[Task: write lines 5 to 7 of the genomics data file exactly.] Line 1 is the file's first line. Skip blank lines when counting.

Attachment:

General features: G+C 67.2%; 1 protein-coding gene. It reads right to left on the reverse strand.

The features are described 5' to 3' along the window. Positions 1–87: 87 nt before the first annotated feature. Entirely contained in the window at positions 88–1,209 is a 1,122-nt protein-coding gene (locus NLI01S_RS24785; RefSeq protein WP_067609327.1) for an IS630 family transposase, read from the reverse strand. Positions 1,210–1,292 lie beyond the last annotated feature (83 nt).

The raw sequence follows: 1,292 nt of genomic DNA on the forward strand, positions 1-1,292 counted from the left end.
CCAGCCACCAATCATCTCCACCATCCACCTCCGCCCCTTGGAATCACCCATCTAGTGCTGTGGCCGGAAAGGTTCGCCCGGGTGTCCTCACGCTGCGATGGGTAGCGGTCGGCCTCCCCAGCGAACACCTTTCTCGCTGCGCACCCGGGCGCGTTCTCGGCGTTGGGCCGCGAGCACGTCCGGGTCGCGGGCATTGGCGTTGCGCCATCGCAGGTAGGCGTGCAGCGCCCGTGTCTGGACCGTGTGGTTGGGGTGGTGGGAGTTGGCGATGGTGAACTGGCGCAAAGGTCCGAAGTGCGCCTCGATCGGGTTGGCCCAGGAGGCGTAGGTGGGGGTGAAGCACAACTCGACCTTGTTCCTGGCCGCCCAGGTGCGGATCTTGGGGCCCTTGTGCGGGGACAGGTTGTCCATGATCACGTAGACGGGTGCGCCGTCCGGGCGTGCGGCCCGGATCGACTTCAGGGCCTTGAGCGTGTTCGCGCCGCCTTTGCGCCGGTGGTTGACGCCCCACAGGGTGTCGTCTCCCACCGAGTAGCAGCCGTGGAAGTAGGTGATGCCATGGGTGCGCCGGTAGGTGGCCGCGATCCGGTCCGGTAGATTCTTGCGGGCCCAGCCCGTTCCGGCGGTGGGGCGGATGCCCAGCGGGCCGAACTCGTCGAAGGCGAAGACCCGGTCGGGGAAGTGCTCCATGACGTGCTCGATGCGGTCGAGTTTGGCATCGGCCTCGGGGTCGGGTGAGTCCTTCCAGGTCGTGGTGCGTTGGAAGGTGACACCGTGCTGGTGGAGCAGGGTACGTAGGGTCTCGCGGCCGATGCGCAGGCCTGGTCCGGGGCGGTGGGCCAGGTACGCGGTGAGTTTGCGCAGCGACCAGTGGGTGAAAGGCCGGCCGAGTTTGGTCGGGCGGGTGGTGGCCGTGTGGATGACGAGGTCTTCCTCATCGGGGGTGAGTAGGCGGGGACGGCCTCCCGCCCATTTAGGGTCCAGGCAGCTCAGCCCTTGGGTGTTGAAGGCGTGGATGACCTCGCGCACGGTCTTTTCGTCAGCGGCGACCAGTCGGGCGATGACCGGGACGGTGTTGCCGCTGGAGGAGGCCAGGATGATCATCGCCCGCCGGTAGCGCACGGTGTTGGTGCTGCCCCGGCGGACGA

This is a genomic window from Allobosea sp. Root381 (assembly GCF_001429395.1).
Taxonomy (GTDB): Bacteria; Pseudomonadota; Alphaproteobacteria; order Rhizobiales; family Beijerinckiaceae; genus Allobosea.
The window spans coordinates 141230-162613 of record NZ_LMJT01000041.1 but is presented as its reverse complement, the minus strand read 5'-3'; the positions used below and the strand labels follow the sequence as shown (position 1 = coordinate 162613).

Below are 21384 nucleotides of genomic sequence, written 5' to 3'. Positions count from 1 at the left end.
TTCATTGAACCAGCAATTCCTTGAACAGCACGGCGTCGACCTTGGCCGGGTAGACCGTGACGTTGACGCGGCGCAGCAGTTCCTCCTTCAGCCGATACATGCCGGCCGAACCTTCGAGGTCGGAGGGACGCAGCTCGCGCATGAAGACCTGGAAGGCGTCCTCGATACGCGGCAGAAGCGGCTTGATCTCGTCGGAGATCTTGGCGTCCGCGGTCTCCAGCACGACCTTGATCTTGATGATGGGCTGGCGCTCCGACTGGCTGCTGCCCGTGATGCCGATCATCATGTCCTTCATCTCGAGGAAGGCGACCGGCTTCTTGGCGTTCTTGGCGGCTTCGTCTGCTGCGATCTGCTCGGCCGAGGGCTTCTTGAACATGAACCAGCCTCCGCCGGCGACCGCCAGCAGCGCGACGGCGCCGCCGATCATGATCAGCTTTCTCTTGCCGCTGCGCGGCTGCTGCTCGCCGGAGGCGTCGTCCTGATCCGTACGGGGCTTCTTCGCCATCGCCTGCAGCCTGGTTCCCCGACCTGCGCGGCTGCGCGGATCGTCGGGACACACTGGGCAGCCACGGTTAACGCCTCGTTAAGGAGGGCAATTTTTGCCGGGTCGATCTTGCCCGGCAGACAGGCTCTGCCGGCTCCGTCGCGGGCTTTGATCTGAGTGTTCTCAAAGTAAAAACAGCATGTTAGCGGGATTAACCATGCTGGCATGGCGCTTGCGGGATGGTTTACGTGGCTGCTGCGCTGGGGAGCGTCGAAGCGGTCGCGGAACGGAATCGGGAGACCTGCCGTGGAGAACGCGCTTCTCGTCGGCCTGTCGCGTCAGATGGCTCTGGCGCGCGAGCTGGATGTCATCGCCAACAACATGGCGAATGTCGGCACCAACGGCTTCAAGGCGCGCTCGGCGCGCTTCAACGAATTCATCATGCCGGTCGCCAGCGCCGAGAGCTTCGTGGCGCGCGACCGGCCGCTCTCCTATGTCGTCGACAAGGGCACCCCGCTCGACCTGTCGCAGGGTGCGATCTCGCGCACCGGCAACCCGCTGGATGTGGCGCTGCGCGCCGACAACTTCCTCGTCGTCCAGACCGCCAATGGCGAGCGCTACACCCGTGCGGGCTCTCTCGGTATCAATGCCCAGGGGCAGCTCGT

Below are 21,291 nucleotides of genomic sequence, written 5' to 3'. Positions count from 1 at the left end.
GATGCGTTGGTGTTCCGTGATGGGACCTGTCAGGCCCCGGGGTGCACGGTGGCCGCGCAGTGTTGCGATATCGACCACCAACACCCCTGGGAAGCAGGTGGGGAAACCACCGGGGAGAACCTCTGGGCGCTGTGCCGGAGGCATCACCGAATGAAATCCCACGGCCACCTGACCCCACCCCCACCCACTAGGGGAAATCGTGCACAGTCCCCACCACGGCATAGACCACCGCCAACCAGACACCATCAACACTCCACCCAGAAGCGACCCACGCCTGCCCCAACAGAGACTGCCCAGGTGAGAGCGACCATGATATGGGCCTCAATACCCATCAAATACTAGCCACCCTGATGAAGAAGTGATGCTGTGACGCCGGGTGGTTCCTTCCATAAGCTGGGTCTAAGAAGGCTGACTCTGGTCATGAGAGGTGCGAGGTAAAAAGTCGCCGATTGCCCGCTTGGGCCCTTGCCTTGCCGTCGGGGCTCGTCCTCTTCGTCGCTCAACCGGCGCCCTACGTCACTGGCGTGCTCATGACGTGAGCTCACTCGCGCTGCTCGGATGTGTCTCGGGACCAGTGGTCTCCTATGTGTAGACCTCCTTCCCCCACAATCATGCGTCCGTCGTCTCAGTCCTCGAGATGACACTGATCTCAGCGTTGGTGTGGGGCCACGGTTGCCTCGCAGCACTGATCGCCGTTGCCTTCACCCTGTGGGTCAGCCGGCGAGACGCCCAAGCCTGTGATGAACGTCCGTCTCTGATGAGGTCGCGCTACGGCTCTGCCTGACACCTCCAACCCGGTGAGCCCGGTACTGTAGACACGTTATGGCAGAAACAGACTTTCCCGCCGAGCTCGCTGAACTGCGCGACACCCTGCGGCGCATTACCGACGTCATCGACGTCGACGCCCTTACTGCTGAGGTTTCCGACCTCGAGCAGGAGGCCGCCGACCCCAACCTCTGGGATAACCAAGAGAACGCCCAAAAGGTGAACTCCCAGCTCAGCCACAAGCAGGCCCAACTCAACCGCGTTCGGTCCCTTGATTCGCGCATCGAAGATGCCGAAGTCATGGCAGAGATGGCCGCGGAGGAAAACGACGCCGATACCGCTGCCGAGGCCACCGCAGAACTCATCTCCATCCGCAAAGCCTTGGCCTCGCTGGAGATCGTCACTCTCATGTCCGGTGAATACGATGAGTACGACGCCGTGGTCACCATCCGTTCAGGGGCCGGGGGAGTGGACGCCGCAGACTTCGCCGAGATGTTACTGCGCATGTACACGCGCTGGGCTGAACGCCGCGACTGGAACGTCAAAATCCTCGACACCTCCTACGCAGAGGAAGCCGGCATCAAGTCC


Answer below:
This is a genomic window from Allobosea sp. Root381 (assembly GCF_001429395.1).
Taxonomy (GTDB): Bacteria; Pseudomonadota; Alphaproteobacteria; order Rhizobiales; family Beijerinckiaceae; genus Allobosea.
The window spans coordinates 141230-162613 of record NZ_LMJT01000041.1 but is presented as its reverse complement, the minus strand read 5'-3'; the positions used below and the strand labels follow the sequence as shown (position 1 = coordinate 162613).